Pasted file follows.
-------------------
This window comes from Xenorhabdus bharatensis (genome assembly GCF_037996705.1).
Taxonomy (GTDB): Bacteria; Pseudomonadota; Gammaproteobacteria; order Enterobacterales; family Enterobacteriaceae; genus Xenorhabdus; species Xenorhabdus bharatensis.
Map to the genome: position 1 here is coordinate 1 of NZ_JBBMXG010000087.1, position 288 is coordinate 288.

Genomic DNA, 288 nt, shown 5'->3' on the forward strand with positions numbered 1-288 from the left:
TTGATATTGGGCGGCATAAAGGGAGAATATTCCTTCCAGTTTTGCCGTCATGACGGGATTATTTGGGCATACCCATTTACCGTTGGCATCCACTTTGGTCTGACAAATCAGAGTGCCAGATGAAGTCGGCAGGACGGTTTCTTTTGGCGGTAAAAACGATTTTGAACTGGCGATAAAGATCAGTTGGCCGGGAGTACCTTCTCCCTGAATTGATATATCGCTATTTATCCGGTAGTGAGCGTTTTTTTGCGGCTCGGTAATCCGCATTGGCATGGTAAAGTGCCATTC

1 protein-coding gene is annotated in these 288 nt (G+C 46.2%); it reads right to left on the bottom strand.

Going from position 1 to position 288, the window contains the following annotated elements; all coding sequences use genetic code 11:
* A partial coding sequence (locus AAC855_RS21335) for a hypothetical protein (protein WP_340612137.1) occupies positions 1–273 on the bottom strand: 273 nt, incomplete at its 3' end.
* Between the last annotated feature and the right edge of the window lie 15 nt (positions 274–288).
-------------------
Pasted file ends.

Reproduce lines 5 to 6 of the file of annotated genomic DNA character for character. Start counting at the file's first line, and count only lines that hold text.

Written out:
TTGATATTGGGCGGCATAAAGGGAGAATATTCCTTCCAGTTTTGCCGTCATGACGGGATTATTTGGGCATACCCATTTACCGTTGGCATCCACTTTGGTCTGACAAATCAGAGTGCCAGATGAAGTCGGCAGGACGGTTTCTTTTGGCGGTAAAAACGATTTTGAACTGGCGATAAAGATCAGTTGGCCGGGAGTACCTTCTCCCTGAATTGATATATCGCTATTTATCCGGTAGTGAGCGTTTTTTTGCGGCTCGGTAATCCGCATTGGCATGGTAAAGTGCCATTC

1 protein-coding gene is annotated in these 288 nt (G+C 46.2%); it reads right to left on the bottom strand.